Maples relishing inaugural callup after long road

Cubs pitching prospect overcomes physical, mental adversity to turn career around

Maples relishing inaugural callup after long road

CHICAGO -- A year ago in September, Dillon Maples thought his baseball career was over. The Cubs' highly regarded prospect had struggled while pitching for two Class A level teams.

"It's been a pretty crazy 180 [degree turn]," Maples said Friday. "The way this year has progressed, I expected to be here -- well, I wouldn't say, I 'expected' to be here, but I was ready to be here if I was called on."

Maples is now with the Cubs, getting his first callup to the big leagues on Friday. The 25-year-old began this season at Class A Advanced Myrtle Beach, moved up to Double-A Tennessee, then Triple-A Iowa. In 52 relief outings, he struck out 100 batters over 63 1/3 innings and posted a 2.27 ERA. To record that many strikeouts, something has to be working right.

"You have to have that one unhittable pitch -- whether it's a fastball or an outstanding breaking ball -- and in his case, I guess it's the slider," Cubs manager Joe Maddon said of Maples, who complements the nasty slider with a fastball that can reach the upper 90s.

When Maples got the news about the callup, he called his father.

"He's the guy I called last year when I wanted to hang it up," Maples said. "I'd lost passion, lost drive. I remembered calling him last year. It was appropriate that he would be the first one I called to tell, and my mom was in the car, and she found out right away. I heard her scream. It's definitely been a crazy ride for all of us."

Maples' parents weren't at Wrigley Field on Friday. His brother, Carson, is a freshman at the Air Force Academy and just finished boot camp.

"He hasn't seen any of our family for a long time," Dillon said of his brother. "I wanted them to go out there and spend time with him."

They'll have plenty of time to catch up with the right-hander, ranked 14th on MLBPipeline's list of top 30 Cubs prospects. Maples was actually projected as a second-round pick in 2011, but had made a commitment to the North Carolina football team. The Cubs signed him for $2.5 million, which is still a Draft record for after the third round. But he struggled with control and injuries in his first five pro seasons.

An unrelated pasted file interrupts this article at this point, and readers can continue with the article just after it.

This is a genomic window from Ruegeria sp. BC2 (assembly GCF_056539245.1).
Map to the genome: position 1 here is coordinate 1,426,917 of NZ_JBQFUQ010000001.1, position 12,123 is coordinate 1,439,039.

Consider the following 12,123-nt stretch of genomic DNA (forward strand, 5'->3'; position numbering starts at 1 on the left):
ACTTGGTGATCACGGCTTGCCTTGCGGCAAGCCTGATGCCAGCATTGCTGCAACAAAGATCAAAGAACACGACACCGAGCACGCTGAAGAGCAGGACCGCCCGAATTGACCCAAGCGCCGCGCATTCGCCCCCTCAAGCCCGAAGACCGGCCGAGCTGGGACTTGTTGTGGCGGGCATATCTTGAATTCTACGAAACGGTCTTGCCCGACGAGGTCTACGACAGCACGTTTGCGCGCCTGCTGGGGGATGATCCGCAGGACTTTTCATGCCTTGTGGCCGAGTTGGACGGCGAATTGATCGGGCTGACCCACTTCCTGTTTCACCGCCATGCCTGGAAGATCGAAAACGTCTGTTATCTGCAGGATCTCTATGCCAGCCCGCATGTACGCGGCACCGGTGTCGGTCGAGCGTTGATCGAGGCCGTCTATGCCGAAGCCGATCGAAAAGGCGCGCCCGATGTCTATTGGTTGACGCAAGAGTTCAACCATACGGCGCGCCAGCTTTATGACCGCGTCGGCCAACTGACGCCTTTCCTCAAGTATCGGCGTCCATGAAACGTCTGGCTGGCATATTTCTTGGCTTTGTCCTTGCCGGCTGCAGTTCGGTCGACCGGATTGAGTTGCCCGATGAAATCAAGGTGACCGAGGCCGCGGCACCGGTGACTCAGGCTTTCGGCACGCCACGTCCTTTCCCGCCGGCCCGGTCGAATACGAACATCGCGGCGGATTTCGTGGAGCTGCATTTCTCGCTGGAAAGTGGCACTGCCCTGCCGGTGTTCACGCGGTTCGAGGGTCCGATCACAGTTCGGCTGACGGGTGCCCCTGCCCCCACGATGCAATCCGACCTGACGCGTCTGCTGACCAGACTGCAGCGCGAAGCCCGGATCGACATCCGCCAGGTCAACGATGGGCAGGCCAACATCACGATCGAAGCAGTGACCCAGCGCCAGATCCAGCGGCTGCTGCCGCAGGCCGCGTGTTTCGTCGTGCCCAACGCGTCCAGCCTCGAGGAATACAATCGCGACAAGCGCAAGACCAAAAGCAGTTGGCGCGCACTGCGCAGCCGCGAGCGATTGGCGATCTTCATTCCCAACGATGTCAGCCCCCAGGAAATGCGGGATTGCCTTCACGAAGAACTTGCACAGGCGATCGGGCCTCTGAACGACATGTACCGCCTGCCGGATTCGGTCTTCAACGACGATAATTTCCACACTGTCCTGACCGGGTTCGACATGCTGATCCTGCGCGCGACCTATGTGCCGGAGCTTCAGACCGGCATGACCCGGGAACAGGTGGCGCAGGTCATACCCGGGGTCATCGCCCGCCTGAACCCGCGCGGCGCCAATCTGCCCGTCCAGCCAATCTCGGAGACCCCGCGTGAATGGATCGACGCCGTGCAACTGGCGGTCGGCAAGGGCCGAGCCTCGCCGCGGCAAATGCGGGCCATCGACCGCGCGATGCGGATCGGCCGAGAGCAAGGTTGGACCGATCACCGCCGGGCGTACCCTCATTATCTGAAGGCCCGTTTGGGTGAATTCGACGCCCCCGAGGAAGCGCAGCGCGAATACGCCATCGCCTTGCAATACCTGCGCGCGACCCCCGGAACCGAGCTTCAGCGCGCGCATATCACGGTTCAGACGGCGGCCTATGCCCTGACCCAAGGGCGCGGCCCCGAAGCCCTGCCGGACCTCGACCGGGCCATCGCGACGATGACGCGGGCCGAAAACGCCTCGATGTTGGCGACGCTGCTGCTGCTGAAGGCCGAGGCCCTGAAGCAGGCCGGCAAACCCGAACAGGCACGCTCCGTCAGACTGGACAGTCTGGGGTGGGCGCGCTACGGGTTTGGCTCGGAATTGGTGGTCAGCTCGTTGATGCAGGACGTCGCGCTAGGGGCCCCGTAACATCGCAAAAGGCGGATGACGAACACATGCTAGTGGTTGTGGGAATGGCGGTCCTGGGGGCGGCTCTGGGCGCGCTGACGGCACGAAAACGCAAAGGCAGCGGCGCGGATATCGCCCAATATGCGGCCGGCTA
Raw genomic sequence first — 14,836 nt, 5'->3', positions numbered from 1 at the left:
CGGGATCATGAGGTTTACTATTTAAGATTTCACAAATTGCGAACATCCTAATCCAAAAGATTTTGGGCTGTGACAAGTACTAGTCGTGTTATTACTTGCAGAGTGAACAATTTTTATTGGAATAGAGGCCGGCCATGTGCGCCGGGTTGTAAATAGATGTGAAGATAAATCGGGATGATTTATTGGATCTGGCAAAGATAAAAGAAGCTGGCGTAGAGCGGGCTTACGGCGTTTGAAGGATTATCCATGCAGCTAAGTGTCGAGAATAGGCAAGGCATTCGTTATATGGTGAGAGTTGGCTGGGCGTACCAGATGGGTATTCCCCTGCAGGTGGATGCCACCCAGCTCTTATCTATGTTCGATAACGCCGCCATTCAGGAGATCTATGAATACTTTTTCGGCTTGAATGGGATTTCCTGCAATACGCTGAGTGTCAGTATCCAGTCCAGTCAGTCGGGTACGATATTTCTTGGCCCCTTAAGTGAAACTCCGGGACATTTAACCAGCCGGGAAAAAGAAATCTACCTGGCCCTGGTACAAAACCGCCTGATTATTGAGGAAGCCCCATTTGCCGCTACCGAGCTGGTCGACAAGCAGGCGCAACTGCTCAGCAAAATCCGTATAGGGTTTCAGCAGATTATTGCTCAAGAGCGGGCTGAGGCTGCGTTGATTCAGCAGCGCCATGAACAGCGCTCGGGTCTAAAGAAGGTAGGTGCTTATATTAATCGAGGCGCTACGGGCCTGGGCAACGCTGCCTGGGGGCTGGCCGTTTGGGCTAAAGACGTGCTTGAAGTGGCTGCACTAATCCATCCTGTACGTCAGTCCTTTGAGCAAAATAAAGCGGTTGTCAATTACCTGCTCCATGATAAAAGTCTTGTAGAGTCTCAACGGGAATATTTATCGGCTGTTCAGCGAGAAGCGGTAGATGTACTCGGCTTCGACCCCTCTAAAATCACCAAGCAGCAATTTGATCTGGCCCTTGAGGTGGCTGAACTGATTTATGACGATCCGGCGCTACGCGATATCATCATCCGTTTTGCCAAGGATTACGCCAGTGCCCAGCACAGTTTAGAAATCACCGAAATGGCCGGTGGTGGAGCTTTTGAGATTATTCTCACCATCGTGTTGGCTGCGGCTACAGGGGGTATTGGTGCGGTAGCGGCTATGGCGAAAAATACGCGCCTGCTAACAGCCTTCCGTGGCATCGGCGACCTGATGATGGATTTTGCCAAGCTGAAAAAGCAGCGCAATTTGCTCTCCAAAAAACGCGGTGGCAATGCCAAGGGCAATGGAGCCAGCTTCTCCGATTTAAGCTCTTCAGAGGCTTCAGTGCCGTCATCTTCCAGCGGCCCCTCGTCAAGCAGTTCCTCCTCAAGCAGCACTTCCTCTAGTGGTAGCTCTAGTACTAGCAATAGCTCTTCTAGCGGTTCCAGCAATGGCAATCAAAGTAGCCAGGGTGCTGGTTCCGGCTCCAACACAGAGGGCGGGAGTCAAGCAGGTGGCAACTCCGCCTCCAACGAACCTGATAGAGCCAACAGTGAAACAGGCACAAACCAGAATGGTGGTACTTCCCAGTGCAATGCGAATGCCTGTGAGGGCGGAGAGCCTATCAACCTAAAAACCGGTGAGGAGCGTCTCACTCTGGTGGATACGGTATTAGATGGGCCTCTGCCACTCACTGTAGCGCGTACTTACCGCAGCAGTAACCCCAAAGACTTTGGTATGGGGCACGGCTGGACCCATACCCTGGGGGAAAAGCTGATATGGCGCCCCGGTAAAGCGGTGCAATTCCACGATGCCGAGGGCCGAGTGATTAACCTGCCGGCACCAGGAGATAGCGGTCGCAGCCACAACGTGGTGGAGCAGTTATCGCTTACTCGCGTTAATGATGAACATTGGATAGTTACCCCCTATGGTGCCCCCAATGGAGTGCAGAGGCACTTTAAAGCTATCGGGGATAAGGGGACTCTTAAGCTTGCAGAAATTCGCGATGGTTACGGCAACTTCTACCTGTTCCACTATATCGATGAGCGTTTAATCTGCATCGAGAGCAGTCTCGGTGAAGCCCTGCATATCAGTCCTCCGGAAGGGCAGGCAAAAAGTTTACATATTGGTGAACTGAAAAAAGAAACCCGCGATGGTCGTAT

That's why Friday was so special.

"It's been a long road," Maples said. "There's been issue after issue, injuries, mental funks, zero confidence. It's been a roller coaster, and I've arrived. I'm just ready to get out there and throw."

Maples said there were so many coaches and teammates who had faith in him and his ability.

"When I didn't believe in myself and had zero ounces of confidence, I had people who believed in me," he said. "It's strange to think how you could have that faith in somebody who has been so bad. They never lost sight. I'm thankful for all of them."

When Maddon met with Maples prior to Friday's game, he also gave him a vote of confidence.

"I just wanted him to know in my experience, really good Major League pitchers don't show up until they're 26, 27 years of age," Maddon said. "The other part I wanted him to understand is to not change anything: 'You've gotten here, you've done a lot of good stuff to get here. Don't think you have to do more.'"

What's been the difference? Maples has always had the pitches and ability. This year, his preparation has been "astronomically better" than before, he said.

"It's a really fun moment for us to see a guy like that who was a high-profile guy, went through ups and big downs and might even hang it up, so for him to be here today, those are the special callups," Cubs general manager Jed Hoyer said. "For someone like him to realize that dream after that much hard work, it's a great thing for our game."

Said Maples: "It's been a crazy year, but I'm ready for this."

Carrie Muskat has covered the Cubs since 1987, and for MLB.com since 2001. She writes a blog, Muskat Ramblings. You can follow her on Twitter @CarrieMuskat and listen to her podcast. This story was not subject to the approval of Major League Baseball or its clubs.